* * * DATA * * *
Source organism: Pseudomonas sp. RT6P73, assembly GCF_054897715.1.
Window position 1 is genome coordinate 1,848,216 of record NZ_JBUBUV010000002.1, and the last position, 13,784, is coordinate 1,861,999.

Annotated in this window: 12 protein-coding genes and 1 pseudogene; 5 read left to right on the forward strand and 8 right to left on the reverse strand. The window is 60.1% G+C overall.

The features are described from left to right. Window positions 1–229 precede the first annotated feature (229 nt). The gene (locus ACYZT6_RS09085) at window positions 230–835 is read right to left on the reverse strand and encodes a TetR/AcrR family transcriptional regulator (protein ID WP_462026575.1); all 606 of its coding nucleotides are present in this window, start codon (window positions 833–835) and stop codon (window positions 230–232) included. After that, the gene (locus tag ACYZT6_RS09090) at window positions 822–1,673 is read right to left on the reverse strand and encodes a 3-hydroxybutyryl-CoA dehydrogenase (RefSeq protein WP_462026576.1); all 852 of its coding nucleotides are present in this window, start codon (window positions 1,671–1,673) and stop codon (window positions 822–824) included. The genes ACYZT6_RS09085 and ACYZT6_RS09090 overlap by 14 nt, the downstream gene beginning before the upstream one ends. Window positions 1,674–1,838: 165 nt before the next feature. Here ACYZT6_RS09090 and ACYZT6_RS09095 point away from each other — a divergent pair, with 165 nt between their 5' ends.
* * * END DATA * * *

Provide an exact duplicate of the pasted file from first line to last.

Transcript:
Source organism: Pseudomonas sp. RT6P73, assembly GCF_054897715.1.
Window position 1 is genome coordinate 1,848,216 of record NZ_JBUBUV010000002.1, and the last position, 13,784, is coordinate 1,861,999.

Annotated in this window: 12 protein-coding genes and 1 pseudogene; 5 read left to right on the forward strand and 8 right to left on the reverse strand. The window is 60.1% G+C overall.

The features are described from left to right. Window positions 1–229 precede the first annotated feature (229 nt). The gene (locus ACYZT6_RS09085) at window positions 230–835 is read right to left on the reverse strand and encodes a TetR/AcrR family transcriptional regulator (protein ID WP_462026575.1); all 606 of its coding nucleotides are present in this window, start codon (window positions 833–835) and stop codon (window positions 230–232) included. After that, the gene (locus tag ACYZT6_RS09090) at window positions 822–1,673 is read right to left on the reverse strand and encodes a 3-hydroxybutyryl-CoA dehydrogenase (RefSeq protein WP_462026576.1); all 852 of its coding nucleotides are present in this window, start codon (window positions 1,671–1,673) and stop codon (window positions 822–824) included. The genes ACYZT6_RS09085 and ACYZT6_RS09090 overlap by 14 nt, the downstream gene beginning before the upstream one ends. Window positions 1,674–1,838: 165 nt before the next feature. Here ACYZT6_RS09090 and ACYZT6_RS09095 point away from each other — a divergent pair, with 165 nt between their 5' ends.